What Happened When My Child Had An Impossible Wish for Santa
A challenging request leads to real holiday magic
When my daughter was 6, she put one thing and one thing only on her wish list. “Dear Santa,” Libby wrote on a piece of pink stationary in her first-grade-best handwriting. “I want a magic wand for Christmas. One that is very beautiful and fits in my pocket.” Before she signed off, she added, “Please can I have one that really works.”
I was stymied. Even if Santa brought her a wand, what would happen if it didn’t work the way she wanted it to? “Is there anything else you want to add to the list?” I asked her.
“Nope,” she replied. “That’s it.” She sealed the letter and put it in the mail.
A week later, I took her to see the Santa at the mall, hoping a conversation with the big guy might reveal some other desired gift. But, no. “I want a magic wand, please,” she declared to Santa definitively. “One that fits in my pocket, is very beautiful and really works.”
As the holiday approached, I fretted more and more. Finally, on Christmas Eve I decided that Santa would do the best he could. I crossed my fingers and tried not to stress too much about it.
In the morning, Libby found a slim package wrapped in silvery paper by her stocking. Inside was a narrow wand, light pink in color and bedecked with a smattering of glittering rhinestones.
With it was a note. “Libby, I heard your request for a magic wand. I know that you wanted it to be a certain size for your pocket and to be extraordinarily beautiful, and to create real magic. Unfortunately, despite all of the magic I bring along for the ride every Christmas night, I am not able to pass it on to other people, even the children I love. I am giving you this wand anyway, with an important message. You are capable of making magic of your own.
It might not be like the magic in the fairy movies or on TV, but every human is able to make magic from the love in their own heart. If you believe this you can make magic every day, magic that is real and that matters. All you need to do is ask your heart what it’s trying to tell you. This wand should get you started. Love, Santa.”
As my daughter read the message, I thought I saw a tiny note of disappointment pass over her face. I held my breath. Then she leapt up, waved the wand in the air and said, “I am a fairy!” With a flourish, she waved the magic wand over her little sister’s head. “Now you’re a fairy!” Four-year-old Maris threw her arms in the air, delighted. She buzzed around the room, smiling and “flying” with her arms extended.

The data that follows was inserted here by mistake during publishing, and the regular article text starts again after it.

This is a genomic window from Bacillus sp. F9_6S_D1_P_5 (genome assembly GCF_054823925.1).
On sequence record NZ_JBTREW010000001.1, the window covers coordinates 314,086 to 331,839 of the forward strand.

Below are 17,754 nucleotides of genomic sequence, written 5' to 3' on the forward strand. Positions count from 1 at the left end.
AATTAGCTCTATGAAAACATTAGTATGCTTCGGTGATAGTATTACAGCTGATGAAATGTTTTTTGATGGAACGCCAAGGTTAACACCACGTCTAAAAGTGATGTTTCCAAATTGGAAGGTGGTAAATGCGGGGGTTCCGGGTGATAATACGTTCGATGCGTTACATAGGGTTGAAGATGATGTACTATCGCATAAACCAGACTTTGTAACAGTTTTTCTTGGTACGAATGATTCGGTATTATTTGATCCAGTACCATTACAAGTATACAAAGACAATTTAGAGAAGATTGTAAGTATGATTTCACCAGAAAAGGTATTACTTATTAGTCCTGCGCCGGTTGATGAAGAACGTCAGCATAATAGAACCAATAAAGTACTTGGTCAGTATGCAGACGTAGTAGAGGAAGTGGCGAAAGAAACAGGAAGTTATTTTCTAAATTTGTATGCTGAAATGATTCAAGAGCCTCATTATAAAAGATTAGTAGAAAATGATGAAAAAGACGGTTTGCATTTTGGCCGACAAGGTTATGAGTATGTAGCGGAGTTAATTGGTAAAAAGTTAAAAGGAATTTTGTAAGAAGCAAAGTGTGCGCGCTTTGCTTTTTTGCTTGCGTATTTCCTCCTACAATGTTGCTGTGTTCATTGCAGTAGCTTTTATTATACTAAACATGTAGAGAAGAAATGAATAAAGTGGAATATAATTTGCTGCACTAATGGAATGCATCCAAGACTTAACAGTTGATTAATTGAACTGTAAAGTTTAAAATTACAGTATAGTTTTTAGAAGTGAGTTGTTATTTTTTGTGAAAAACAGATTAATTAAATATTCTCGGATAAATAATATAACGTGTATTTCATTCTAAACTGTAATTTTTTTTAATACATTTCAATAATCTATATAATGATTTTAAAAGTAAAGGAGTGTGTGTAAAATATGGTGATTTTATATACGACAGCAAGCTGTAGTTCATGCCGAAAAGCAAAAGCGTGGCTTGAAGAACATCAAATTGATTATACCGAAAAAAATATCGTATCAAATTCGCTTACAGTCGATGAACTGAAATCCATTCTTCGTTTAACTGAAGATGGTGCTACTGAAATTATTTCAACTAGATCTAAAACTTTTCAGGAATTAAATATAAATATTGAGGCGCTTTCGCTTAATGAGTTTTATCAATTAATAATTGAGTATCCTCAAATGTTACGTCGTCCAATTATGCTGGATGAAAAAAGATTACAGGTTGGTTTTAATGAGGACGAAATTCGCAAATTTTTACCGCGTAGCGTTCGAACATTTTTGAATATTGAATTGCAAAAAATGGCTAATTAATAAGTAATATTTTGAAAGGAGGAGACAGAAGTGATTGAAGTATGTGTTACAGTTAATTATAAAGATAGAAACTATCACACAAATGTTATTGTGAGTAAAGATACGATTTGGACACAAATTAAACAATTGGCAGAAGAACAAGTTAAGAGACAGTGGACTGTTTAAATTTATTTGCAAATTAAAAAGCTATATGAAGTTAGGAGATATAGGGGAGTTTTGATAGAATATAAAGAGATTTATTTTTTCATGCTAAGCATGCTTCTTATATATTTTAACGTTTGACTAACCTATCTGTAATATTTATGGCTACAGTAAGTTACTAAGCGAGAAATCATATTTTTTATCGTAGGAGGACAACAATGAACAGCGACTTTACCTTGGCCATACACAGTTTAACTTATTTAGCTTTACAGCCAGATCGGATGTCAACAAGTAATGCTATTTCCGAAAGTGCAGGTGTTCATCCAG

Amazingly, the magic wand really worked. Libby made all sorts of magic with that thing. Our holiday brunch that morning became “magic fairy breakfast.” It was delicious. After all of the gifts had been unwrapped, Libby said to her sister, “Let’s go make our room into a fairy kingdom.” And it was so. At naptime, she waved the wand over her sister’s head and said, “Make Maris the fairy sleepy.” Of course, Maris slept. At bedtime, she waved the wand over my head. “Make mommy a fairy mommy who sings to me.” I sang her a lullaby until she fell asleep, the wand still clasped in her fingers.
The magic-fairy phase lasted for a couple of years, and Libby used her wand to create wonderful make-believe, and to spread love and goodness as “magic” to her friends and family. Eventually, fairies gave way to other pursuits, and the wand was tucked away.
Then, a few months ago, Libby, now 11, started middle school. My sweet first-grader had become a competent, bright sixth-grader. The first week of school, her art teacher asked the students to decorate a paper bag and collect items that represented themselves, to share with the class. As is the case these days, Libby handled the task herself. She told me about it after the fact.
Libby stood before her peers and held up a wand. The wand looked tinier in her hand than five years before, and a few of the jewels had fallen off. No matter. “This is my magic wand,” she declared to the class. “It reminds me that everyone has a little bit of magic inside of themselves. All you need to do is listen to your heart, and you can make magic.”
When she told me this story, I gave her a huge hug, feeling amazed and proud. The wand and its accompanying message had produced magic that had endured over the years and been bravely extended to a middle school classroom.
But isn’t that the way magic works? It’s always available to treasure and to share, whenever we remember it. Love and goodwill and kindness and even benevolent make-believe are forever inside of us, just waiting to be invited out. All we have to do is ask our heart what it is trying to tell us.
Originally published in Alaska Beyond Magazine | Horizon Edition